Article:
‘Because X’ in Finnish and Norwegian, because borrowing

Languages often borrow from one another: it’s a common source of linguistic growth and change. Normally what gets borrowed is words, called ‘loans’, ‘loanwords’, or ‘borrowings’ (though the terms suggest eventual return, which isn’t how it works). Any word that isn’t a loanword is a native word.

English is a frequent borrower, being full of loanwords from many other languages. This ability to integrate foreign forms is one reason for its success. And it goes both ways: because of English’s status and reach, it’s a common ‘donor language’ for others. The World Loanword Database is a useful resource on the phenomenon.

Less often, other linguistic elements are borrowed, like grammatical structures or pronunciations. An example of the former is because X, a popular construction in informal English.* I first wrote about because X in 2013, elsewhere picking it as my word of the year (the American Dialect Society later did likewise). Such was its impact that the phrase was discussed not just by linguists but by more mainstream outlets.

From my original post:

Because X is fashionably slangy at the moment, diffusing rapidly across communities. . . . However it arose, it seems to be spreading. Language loves economy, and the sheer efficiency of this use of because is likely boosting its popularity.

Or, more succinctly:

So it should not surprise us to find that the usage has been borrowed by other languages. I got provisional confirmation of one, Norwegian, in a tweet from @Joakimpb in January 2014:

Then recently I got an email from Ian Mac Eochagáin, an Irishman living in Helsinki, who shared this photo of an ad for Volkswagen in the Finnish magazine Suomen Kuvalehti.

because X Koska perhe in Finnish - Ian Mac Eochagáin

Ian writes:

‘Täysin uusi’ means ‘completely new’. ‘Koska perhe’ means ‘because family’ in Finnish. The ‘because noun’ construction has become something of a thing in Finnish, I’ve noticed. It’s not normal for Finnish grammar and seems to have been borrowed from English. I remember seeing a sign in a Helsinki bar saying the terrace was closed at 22:00 ‘because Helsinki’, referring to the city by-law. […] It’s become entrenched.

Because X in Finnish, koska perhe, is rendered in the marketing campaign as a hashtag (#koskaperhe), underscoring its informality and trendiness. Though the hashtag has a company website named after it, the fact that only two tweets appear to have used it (one of them critically) doesn’t flatter the corporation’s use of Twitter.

In any case, it made me wonder if because X has become a calque or loan translation in any other languages as a result of its emergence and increasing mainstream use in English. It certainly has a history in a few, in some cases presumably independent of English influence. Here are some tweets on its occurrence in various dialects and languages:

It’s also older than I thought:


* Also called because NOUN or prepositional because, but I tend to stick with because X because the construction also licenses verbs, adjectives and interjections, and because the ‘prepositional’ description is disputed.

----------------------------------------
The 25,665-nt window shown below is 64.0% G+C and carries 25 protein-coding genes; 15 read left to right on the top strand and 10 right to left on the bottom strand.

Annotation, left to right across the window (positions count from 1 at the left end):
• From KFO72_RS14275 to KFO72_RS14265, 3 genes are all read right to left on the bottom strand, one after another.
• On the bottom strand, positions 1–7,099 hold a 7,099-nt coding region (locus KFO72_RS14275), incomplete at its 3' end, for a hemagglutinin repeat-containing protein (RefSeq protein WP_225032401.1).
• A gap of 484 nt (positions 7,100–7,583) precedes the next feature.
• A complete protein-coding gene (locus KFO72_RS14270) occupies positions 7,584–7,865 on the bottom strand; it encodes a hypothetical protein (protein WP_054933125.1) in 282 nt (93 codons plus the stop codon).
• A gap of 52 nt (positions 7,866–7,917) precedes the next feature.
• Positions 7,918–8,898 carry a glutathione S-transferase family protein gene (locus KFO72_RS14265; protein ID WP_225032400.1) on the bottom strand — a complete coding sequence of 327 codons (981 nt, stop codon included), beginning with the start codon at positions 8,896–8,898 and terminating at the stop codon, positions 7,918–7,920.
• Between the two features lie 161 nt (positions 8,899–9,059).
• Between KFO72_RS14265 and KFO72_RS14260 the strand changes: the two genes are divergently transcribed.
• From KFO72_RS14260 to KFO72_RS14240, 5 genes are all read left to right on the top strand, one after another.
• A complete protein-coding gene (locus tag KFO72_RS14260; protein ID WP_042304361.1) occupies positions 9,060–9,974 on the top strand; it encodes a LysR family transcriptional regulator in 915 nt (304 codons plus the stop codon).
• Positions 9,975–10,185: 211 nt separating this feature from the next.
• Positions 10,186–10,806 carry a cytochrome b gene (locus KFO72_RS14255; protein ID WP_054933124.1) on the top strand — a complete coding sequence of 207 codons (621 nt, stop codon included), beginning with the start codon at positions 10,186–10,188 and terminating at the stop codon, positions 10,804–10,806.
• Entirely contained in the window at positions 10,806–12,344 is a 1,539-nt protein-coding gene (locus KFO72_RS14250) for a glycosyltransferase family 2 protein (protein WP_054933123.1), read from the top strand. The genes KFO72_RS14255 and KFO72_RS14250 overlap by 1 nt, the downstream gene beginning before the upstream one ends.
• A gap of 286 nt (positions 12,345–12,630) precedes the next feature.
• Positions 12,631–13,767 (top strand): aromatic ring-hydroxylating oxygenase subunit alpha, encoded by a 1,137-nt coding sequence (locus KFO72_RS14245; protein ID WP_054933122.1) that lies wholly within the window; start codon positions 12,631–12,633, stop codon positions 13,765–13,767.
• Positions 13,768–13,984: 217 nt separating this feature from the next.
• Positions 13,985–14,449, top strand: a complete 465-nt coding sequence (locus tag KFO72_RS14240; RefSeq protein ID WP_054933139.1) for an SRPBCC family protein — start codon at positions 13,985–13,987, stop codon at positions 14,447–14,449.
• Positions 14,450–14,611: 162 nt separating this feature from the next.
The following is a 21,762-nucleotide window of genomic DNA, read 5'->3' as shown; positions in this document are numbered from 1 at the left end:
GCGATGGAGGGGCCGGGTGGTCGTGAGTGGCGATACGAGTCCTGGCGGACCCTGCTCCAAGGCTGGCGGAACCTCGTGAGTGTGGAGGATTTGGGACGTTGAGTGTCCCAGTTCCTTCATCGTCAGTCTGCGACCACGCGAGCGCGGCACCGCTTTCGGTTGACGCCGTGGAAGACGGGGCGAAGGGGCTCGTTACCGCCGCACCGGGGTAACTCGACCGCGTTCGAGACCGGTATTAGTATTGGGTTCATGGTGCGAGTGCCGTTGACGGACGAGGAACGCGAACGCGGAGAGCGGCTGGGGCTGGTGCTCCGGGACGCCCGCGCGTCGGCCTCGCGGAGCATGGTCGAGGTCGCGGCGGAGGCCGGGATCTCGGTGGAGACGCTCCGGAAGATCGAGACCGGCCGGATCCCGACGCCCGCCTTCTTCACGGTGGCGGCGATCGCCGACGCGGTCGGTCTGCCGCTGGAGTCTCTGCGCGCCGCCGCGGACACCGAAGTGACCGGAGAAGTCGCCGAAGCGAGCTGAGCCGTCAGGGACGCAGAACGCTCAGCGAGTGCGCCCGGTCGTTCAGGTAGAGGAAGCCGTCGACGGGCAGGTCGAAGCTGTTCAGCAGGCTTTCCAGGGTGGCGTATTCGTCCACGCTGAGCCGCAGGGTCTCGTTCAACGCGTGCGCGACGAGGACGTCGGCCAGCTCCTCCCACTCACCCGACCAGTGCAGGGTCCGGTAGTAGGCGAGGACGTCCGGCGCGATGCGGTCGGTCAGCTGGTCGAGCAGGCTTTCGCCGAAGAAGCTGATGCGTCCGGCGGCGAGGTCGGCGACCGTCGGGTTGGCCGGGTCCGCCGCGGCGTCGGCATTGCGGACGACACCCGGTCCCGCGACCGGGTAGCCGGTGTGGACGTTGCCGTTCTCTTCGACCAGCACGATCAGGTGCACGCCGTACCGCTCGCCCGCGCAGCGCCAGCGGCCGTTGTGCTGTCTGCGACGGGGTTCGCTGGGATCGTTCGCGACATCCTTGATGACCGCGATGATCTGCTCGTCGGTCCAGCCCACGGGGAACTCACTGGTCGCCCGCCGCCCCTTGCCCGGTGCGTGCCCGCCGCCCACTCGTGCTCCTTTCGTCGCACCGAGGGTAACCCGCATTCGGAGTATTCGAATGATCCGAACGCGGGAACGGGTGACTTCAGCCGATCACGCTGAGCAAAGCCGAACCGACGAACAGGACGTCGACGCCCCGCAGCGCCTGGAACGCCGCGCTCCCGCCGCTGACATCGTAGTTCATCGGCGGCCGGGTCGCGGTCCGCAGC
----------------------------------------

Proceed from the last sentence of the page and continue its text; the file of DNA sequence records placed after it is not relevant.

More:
8 Responses to ‘Because X’ in Finnish and Norwegian, because borrowing

  1. Sister_Ray says:

    German has “aus Gründen” as a translation of “because reasons” which is around a lot on twitter but my feeling is it’s already on the downswing again.

    Why it didn’t become “weil Gründe”, I’m not sure, but probably because the first version just sounds better and seems slightly more natural/grammatical.
    As to “weil X” – that’s complicated, I think. There are a couple of examples on twitter but often it’s not completely bare and people tend to add something to make it sound more natural, e.g. “weil Wind und so”, “Weil Virtuelle Gaming Welten eben”, but I also found a “Weil Terror.”

    • Stan Carey says:

      That’s interesting and helpful, thank you. The version with aus has an analogue in the versatile English phrase out of when used to indicate someone’s motivation, e.g., They did it out of spite/concern. But it hasn’t been extended to slangy contexts like out of reasons, as far as I know.

      Someone on Twitter has told me anecdotally about the use of because X in Spanish; I’ve added her tweet to the post.

  2. I have never heard anyone saying “because + noun”. Am I THAT far out of the loop?

    • Stan Carey says:

      I think it’s very much an online usage so far. I’ve seldom come across it elsewhere, and even then it has felt like a nod to internet culture. Whether it leaks into more mainstream offline usage remains to be seen.

  3. Because Twitter? Because 140 characters?

    • Stan Carey says:

      Twitter wasn’t around in 1949, at which time because X was already appearing in books (well, one anyway). But the platform’s character restriction probably encouraged the usage, if that’s what you’re asking.

      • Suggesting, rather than asking. Nancy Mitford was waaay ahead of her time! Having teenagers who sometimes watch Disney Channel teen shows, American teenagers seem to use this sort of construction a lot, with heavy inflection and great use of pauses, usually sounding questioning. “Because…. cats?” with the subtext that it is the explanation for something very obvious. It may or may not be followed by “Duh!”

      • Stan Carey says:

        She certainly was! It’s interesting that the expression is showing up on teen TV – it’s obviously beginning to spread offline. Thanks for letting me know.

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